For affirmation.

The Mary Chain have a very particular guitar sound. Hearing it reproduced live somehow confirms, to me, the authenticity of their art. By making it possible for me to behold, in person, the same experience I have had through recordings I feel like I am closer to understanding the things that made me care about their work to begin with (even if they patently do not care about their audience: their stage show was pitiful).

It’s worth braving the various exigencies of live rock to have that experience.

But it is not worth forcing my kids to appreciate why I appreciate that experience. There may come a day when I hear the kids playing some precedent or antecedent to the Mary Chain. At that point, I’ll send them a song or three. If they dig it, good. If not, good.

By then, however, at least the idea of going to see the Mary Chain will be laughable. The band’s principals will be in their 60s, their significance hopefully dissipated by more worthy art I don’t understand.

Post 31:08 Feeling apprehensive about my first ever greatest hits show

For ages I have resisted the idea of going to concerts at which (often reformed) bands I grew up with play their greatest hits on their Superannuation Tours, to audiences comprised largely of forty-somethings trying to remember what it was like to be a teenager. I generally try to look forward, so have shunned this kind of exercise in the past.

This week, I’m breaking the duck to see The Jesus and Mary Chain.

I’ve listened to this band non stop for the better part of 20 years. Something about their sound (pop sung husky and quiet over a haze of feedback and power chords) has always struck me as deeply remarkable and an in some small way important part of the evolution of modern music.  I’m not alone. The band was the precursor of the shortlived “shoegazer” movement of the early 90s, which is a direct ancestor of much “emo” music, and is considered “influential.”

I listen to them cos I like them, tho, not because they demand listening to in the way that one needs to pull out some Hendrix or Led Zep from time to time, just to get back to ground zero and remind oneself of what others have built on those foundations.

Yet here J&MC  are now, towed along behind the V Festival and doing some solo shows that have utterly failed to score even a paragraph in the mainstream entertainment media, thanks to Duran Duran’s presence on the same festival bill being deemed far more important (Which, okay, it probably is). Those of us who go to see them this week know their last album of any worth came out more than a decade ago. So this is pure nostalgia.

A mate saw them at the festival, tells me they played all their Greatest Hits and, frankly, has be boyishly a-quiver with anticipation at seeing the band.

This now makes me just the kind of backward-looking, overly nostalgiac and/or sentimental oldster I rail against.

At least I am doing it before I turn forty (just).

Post 14:08 Web 2.0’s (unrecognised?) debt to punk

The effects of Punk have never gone away. Punk acts like the Sex Pistols now considered important artists, in their own way.

And the punk ideology has never gone away. In fact even a band like The Go-Betweens, whose sweet pop music could never be described as having any punk aesthetic, openly admitted that they owe a huge debt to punk.

That’s because they couldn’t really play, couldn’t really sing, didn’t have the equipment to allow high production values or the expertise to seem professional …  but just went ahead and made music anyway. Punk had shown them that it was possible to do so and that liberating oneself from the perceived learnedness and expertise was no barrier to making art or media.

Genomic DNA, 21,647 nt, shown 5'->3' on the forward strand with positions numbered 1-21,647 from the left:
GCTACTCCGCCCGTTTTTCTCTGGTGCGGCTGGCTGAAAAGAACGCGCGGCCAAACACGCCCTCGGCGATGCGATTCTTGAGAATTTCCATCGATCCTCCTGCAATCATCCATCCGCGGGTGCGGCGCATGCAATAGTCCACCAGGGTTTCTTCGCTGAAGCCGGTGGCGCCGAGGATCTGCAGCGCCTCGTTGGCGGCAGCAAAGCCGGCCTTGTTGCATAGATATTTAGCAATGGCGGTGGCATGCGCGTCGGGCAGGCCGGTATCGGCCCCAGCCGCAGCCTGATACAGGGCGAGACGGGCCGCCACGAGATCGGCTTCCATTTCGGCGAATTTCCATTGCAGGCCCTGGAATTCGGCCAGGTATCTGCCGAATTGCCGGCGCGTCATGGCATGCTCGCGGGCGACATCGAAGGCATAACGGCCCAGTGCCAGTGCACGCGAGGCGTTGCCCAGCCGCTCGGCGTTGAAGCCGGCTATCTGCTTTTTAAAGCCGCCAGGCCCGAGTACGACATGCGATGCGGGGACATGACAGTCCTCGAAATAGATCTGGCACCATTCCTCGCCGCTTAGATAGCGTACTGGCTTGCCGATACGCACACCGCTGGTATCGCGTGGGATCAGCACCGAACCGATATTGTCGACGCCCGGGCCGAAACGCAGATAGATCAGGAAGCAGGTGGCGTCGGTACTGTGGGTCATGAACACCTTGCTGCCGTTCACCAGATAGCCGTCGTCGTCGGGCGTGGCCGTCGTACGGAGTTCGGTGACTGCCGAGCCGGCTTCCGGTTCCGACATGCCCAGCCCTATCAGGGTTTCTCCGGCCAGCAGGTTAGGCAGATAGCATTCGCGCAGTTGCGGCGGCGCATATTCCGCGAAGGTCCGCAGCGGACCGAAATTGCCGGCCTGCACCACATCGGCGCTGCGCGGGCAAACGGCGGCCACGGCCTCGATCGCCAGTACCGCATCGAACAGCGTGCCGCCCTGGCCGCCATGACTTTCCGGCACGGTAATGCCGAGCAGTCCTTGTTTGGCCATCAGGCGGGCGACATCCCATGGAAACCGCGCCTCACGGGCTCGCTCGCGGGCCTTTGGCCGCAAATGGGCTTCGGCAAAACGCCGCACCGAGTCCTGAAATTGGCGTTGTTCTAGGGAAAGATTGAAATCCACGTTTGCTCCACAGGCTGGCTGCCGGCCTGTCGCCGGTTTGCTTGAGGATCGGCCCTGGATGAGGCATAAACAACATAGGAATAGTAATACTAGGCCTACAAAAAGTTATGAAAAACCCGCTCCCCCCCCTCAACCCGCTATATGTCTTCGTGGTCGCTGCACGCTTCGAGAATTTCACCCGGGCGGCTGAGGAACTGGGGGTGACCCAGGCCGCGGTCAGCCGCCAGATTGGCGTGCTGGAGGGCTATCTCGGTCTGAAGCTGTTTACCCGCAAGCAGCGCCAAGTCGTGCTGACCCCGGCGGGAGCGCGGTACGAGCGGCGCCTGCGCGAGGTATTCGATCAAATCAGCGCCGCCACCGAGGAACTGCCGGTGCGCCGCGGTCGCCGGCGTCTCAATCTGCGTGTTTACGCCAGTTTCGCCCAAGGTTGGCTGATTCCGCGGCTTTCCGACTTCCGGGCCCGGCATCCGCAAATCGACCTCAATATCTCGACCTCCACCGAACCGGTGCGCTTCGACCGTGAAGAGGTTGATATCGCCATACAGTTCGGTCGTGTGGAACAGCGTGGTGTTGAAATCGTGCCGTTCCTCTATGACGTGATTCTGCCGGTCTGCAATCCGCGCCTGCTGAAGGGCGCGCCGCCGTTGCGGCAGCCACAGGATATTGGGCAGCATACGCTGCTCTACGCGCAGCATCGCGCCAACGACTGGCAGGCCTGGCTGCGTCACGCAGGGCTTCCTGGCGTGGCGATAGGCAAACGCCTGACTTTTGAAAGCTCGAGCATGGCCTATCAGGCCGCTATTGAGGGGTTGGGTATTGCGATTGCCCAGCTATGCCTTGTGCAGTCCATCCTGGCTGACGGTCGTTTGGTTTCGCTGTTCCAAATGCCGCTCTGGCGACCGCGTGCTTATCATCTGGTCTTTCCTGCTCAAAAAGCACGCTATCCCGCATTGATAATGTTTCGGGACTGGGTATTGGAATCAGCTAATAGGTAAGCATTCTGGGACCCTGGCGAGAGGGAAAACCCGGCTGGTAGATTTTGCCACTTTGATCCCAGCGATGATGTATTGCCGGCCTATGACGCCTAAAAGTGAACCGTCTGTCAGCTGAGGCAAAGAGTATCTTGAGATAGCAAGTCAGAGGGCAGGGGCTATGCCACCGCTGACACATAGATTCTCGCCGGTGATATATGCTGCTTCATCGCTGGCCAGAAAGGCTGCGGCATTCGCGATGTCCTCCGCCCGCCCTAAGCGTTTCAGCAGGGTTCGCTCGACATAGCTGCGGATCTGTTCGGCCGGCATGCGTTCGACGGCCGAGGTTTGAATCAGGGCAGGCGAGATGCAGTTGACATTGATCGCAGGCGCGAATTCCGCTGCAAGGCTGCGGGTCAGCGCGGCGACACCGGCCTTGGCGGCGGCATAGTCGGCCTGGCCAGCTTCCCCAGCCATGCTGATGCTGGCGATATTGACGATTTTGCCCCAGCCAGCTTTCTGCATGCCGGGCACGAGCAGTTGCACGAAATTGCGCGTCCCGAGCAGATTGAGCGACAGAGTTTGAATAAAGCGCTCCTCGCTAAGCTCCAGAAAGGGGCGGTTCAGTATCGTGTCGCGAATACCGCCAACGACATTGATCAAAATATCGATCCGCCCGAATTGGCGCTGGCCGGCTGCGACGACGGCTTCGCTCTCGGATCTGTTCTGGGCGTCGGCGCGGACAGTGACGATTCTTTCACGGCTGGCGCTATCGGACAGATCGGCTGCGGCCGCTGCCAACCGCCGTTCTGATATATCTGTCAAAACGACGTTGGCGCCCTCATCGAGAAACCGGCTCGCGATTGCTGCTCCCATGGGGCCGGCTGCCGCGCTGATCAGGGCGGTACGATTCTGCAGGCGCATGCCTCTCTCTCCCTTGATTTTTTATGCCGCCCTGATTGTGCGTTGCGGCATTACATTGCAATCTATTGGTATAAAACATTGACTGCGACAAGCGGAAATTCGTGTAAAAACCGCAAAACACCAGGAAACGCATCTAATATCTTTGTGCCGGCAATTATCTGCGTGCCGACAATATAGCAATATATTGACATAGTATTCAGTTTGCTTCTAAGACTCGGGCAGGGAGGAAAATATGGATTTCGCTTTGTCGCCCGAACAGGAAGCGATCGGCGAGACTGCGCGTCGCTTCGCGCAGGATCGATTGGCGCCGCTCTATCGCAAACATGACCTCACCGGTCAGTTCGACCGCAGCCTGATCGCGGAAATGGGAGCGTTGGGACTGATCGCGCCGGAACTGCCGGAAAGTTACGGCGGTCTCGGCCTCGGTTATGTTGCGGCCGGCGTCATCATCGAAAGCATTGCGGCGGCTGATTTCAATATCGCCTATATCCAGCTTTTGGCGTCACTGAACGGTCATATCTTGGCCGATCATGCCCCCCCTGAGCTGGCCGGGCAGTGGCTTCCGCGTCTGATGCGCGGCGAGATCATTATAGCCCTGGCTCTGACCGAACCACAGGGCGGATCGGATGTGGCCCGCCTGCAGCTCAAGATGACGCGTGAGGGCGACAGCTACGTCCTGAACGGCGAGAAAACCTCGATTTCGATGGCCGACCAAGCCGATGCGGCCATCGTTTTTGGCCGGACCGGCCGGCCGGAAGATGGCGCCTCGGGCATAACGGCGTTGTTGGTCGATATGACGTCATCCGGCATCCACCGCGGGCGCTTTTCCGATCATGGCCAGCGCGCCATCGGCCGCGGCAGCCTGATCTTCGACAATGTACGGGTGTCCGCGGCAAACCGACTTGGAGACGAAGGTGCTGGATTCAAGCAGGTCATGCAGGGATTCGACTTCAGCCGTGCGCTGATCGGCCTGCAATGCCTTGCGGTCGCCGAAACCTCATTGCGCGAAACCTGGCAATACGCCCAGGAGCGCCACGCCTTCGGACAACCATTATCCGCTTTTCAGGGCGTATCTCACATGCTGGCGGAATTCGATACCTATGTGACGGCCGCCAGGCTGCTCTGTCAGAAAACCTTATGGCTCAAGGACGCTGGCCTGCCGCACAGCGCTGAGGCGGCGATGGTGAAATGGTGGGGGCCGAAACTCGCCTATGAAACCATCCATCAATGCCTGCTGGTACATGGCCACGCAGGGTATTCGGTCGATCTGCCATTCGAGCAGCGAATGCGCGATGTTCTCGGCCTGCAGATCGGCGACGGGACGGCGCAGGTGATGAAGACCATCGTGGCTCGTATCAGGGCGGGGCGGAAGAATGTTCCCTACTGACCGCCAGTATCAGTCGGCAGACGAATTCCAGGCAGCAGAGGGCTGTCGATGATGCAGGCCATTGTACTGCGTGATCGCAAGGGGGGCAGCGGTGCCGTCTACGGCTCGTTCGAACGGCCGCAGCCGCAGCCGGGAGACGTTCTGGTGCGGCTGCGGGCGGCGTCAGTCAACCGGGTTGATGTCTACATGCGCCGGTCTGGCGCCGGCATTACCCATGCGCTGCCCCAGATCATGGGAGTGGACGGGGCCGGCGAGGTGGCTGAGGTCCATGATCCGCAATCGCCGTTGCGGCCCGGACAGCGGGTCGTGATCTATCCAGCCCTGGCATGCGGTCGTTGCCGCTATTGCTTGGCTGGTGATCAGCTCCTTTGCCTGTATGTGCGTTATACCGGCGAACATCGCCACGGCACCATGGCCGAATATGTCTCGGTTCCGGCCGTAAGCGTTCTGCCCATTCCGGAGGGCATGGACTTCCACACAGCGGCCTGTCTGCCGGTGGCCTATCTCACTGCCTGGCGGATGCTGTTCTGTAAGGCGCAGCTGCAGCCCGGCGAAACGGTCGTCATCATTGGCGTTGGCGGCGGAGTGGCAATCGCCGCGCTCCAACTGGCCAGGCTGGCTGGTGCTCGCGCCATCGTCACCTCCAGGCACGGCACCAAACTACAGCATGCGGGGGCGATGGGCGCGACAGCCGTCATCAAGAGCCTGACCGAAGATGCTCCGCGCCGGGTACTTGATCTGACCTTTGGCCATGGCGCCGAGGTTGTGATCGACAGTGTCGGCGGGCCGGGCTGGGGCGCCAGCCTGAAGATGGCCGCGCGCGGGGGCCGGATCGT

Now let’s fast forward to the Noughties and Web 2.0. All over the world, people are starting podcasts, making videos, writing blogs … even if they have no idea how to do it, little technology, poor production values … you can see what I mean.

I wonder if in all the frenzy about Web 2.0, the fact that only 30 years ago, pre-punk, individuals did not often think about making their own media has been overlooked. I find that my own content creation efforts (those beyond my writing, anyway) are increasingly infused by the punk idea that it’s better to try as an amateur than be silent as an expert.

Post 08:08 Another reason to despise the music industry

In this Wired interview with David Byrne, Radiohead’s Thom Yorke says something startling:

“EMI wasn’t giving us any money for digital sales. All the contracts signed in a certain era have none of that stuff.”

I’m pretty sure that what he is saying is that because Radiohead signed to EMI before any of this digital craziness started, their contract made no explicit mention of selling music online. EMI seems to have decided that meant it did not have to pay the band for online sales.

That’s pretty offensive as it is, but even worse when you consider the music industry’s stand agains allofmp3.com, the Russian music website that existed in a similar loophole. Russia used to have an arrangement a bit like Australia’s Copyright Agency, which scoops up fees from folks like Universities to cover lost book sales caused by photocopying chapters for distribution. But Russia’s laws made no mention of digital downloads, so allofmp3.com (allegedly) made payments into the Russian equivalent of the copyright fund even though there was no mechanism for their distribution.

The music industry kicked the living cr*p out of allofmp3.com, arguing that artists would never see any of the cash. All the while, it seems, they were employing exactly the same argument to keep cash from flowing to their own artists.

Pathetic.

Post Forty Seven: Dumb and dumberer when bits meet atoms

The saga of imported music is getting dumber and dumberer. Dumbererererererer even, if such a thing is possible.

In the USA, They Might Be Giants released their album, The Else, about two months back on iTunes only.

On July 10th (Tuesday, my time) it gets a CD release.

The online music store I bought it from here (Australia) will post me a copy tomorrow (July 9th) on CD before the US CD release by a token handful of hours for reasons I cannot explain.

Presumably it will go up on iTunes Australia too.

Even odder is the fact the local release will include a limited bonus CD that, from what I have seen of the track listing,  includes a whole bunch of stuff the band has already given away in its podcasts.

At least Australia will see The Simpsons Movie a whole day before the USA.

Why these discrepancies exist when Harry Potter VII will be released  everywhere in the world at the same instant is beyond me.

Surely it is easier to co-ordinate the digital release of music than it is to organise the schlepping through meatspace required to get books onto shelves.

Makes you wonder if anyone smart works in music! (Okay, that’s harsh but I said it and taking it back would be false.)